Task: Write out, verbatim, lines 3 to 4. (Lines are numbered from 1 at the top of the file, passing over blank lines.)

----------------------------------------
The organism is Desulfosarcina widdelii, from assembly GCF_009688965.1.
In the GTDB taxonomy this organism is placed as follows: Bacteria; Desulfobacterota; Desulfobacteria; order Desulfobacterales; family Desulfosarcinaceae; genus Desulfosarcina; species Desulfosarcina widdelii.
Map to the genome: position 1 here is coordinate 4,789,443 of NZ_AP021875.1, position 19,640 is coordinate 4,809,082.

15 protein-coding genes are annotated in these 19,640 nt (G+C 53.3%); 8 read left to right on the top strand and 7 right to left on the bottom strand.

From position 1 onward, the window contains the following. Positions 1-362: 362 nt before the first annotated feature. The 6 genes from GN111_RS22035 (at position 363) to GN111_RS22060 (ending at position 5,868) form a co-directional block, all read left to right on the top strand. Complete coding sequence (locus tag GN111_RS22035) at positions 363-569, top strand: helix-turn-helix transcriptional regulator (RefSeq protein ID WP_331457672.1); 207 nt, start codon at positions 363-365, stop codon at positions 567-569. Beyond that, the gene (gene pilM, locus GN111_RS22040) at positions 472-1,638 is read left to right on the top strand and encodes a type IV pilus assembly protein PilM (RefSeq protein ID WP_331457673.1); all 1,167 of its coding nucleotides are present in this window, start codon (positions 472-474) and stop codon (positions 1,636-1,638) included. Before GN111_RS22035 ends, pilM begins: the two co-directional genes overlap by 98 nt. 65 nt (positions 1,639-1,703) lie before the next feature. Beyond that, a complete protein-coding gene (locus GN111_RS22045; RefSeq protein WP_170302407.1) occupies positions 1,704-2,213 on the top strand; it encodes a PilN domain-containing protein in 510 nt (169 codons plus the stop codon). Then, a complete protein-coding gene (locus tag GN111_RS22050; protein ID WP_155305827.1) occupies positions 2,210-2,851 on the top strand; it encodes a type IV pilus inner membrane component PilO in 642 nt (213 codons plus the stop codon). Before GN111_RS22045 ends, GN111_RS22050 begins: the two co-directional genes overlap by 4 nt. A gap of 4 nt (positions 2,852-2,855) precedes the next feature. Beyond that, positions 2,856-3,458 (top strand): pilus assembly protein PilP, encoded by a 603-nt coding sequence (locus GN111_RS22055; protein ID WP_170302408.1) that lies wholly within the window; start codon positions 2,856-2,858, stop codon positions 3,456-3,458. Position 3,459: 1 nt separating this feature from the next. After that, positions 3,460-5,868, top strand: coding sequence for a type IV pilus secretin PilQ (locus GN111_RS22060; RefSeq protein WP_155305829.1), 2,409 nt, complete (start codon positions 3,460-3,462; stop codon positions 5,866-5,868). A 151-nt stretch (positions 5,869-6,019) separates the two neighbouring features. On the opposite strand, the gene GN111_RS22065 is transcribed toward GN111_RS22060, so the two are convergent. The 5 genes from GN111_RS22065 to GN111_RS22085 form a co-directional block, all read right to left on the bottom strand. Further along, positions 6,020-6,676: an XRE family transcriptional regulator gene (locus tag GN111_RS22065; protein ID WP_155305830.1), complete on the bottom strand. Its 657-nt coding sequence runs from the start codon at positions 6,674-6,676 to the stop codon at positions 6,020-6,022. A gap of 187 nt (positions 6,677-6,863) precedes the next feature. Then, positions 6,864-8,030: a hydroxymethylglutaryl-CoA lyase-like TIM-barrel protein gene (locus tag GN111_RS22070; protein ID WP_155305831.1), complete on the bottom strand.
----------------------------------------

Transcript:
Map to the genome: position 1 here is coordinate 4,789,443 of NZ_AP021875.1, position 19,640 is coordinate 4,809,082.

15 protein-coding genes are annotated in these 19,640 nt (G+C 53.3%); 8 read left to right on the top strand and 7 right to left on the bottom strand.